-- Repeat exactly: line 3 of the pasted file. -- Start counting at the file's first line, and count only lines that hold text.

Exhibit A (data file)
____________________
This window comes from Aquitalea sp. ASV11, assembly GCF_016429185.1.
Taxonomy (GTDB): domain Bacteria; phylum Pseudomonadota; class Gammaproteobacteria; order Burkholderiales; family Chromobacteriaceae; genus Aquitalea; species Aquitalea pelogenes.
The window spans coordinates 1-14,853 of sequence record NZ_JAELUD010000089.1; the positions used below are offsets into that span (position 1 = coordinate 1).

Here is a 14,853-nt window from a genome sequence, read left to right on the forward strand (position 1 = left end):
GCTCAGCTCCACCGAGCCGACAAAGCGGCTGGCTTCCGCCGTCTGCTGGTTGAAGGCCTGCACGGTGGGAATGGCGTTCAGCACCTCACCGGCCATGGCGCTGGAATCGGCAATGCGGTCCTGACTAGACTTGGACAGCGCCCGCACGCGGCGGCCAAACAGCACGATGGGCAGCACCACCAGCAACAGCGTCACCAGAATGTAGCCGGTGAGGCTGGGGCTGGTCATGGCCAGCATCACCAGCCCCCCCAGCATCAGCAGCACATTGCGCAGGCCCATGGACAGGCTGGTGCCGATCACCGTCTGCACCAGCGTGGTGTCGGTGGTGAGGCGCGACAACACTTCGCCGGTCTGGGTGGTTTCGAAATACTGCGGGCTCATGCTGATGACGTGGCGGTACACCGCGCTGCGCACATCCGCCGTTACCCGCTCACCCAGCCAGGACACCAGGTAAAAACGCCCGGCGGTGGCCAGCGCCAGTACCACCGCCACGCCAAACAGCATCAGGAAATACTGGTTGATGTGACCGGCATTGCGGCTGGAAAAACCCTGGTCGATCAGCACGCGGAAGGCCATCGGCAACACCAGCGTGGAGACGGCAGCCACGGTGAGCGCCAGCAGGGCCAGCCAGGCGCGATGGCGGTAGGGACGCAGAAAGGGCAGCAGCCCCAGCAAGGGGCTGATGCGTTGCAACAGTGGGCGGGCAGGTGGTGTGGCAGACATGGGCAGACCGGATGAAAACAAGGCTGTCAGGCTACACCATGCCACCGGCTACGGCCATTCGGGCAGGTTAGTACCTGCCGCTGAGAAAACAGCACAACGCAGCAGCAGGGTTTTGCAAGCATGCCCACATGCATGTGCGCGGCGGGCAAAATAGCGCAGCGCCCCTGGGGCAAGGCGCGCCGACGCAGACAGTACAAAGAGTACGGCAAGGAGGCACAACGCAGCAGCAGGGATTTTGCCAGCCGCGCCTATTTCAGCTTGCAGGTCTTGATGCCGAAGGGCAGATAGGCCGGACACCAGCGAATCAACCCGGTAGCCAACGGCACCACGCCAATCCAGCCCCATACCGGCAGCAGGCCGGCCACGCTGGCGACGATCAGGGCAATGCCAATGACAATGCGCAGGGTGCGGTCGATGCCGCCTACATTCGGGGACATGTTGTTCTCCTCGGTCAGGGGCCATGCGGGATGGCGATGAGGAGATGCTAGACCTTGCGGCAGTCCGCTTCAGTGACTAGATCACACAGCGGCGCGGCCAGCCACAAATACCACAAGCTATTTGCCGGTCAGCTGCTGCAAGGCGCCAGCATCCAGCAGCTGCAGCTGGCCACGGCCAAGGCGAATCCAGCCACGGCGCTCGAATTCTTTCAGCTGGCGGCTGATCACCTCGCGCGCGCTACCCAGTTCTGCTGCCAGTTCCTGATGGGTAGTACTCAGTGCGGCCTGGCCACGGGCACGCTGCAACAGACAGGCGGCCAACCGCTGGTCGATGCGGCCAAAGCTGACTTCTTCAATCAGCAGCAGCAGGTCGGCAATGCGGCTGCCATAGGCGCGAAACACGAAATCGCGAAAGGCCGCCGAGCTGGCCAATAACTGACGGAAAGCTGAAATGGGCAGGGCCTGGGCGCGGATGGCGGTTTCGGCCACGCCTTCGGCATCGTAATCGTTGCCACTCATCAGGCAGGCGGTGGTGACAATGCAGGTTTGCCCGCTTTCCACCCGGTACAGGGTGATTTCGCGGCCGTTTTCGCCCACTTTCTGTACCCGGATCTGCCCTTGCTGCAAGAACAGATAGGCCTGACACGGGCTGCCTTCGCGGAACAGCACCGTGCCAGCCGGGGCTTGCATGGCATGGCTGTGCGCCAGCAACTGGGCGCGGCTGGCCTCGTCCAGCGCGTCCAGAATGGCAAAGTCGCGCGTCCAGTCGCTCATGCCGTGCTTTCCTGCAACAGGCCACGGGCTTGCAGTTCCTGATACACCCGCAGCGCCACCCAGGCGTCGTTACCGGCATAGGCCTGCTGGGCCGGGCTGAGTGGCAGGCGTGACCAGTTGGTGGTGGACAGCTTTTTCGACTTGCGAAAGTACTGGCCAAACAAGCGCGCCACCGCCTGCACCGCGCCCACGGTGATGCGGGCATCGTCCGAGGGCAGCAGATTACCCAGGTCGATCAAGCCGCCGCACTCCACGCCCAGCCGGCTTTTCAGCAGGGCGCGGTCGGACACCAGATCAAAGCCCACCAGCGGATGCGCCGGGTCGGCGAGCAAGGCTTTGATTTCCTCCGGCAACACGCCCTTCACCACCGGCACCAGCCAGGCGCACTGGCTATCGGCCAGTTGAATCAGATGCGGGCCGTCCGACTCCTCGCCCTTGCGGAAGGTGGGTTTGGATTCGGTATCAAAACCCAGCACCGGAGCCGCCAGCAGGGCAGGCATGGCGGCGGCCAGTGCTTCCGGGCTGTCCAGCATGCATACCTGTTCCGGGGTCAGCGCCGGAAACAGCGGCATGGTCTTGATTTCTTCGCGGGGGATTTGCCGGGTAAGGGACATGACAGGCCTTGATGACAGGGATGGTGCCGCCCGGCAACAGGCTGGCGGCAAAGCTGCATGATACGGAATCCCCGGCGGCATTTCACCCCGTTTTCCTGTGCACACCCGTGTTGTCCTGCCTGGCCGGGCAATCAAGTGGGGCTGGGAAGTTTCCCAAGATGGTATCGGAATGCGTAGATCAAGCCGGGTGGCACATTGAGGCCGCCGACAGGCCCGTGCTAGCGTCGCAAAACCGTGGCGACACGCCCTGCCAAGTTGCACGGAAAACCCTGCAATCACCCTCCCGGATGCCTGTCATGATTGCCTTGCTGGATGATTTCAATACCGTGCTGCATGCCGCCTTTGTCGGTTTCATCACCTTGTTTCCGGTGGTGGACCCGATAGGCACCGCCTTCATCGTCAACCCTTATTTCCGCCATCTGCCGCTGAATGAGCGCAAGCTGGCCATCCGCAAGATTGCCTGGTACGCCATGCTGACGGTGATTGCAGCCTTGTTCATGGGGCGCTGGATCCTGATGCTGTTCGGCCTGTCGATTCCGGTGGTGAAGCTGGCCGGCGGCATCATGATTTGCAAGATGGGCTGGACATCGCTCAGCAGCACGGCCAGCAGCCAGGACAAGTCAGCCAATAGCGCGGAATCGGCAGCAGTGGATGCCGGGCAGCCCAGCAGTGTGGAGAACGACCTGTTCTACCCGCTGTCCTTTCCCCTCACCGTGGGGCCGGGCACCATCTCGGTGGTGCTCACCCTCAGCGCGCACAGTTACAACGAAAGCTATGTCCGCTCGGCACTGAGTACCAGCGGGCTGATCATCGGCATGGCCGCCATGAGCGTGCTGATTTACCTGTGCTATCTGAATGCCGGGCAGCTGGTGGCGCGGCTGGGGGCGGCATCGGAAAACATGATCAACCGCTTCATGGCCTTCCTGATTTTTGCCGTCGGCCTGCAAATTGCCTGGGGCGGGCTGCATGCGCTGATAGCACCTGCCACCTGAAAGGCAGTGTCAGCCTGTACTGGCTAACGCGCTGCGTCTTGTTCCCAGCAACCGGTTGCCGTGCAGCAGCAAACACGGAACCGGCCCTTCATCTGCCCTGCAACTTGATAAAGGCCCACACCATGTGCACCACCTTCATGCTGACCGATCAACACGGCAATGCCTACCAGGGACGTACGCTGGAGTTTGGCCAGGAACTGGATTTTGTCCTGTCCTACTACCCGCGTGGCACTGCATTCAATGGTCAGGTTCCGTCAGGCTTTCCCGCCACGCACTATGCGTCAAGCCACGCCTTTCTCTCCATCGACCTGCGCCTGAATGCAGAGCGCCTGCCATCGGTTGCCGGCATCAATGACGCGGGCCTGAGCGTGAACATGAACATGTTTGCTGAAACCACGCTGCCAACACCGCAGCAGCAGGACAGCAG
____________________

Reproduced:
The window spans coordinates 1-14,853 of sequence record NZ_JAELUD010000089.1; the positions used below are offsets into that span (position 1 = coordinate 1).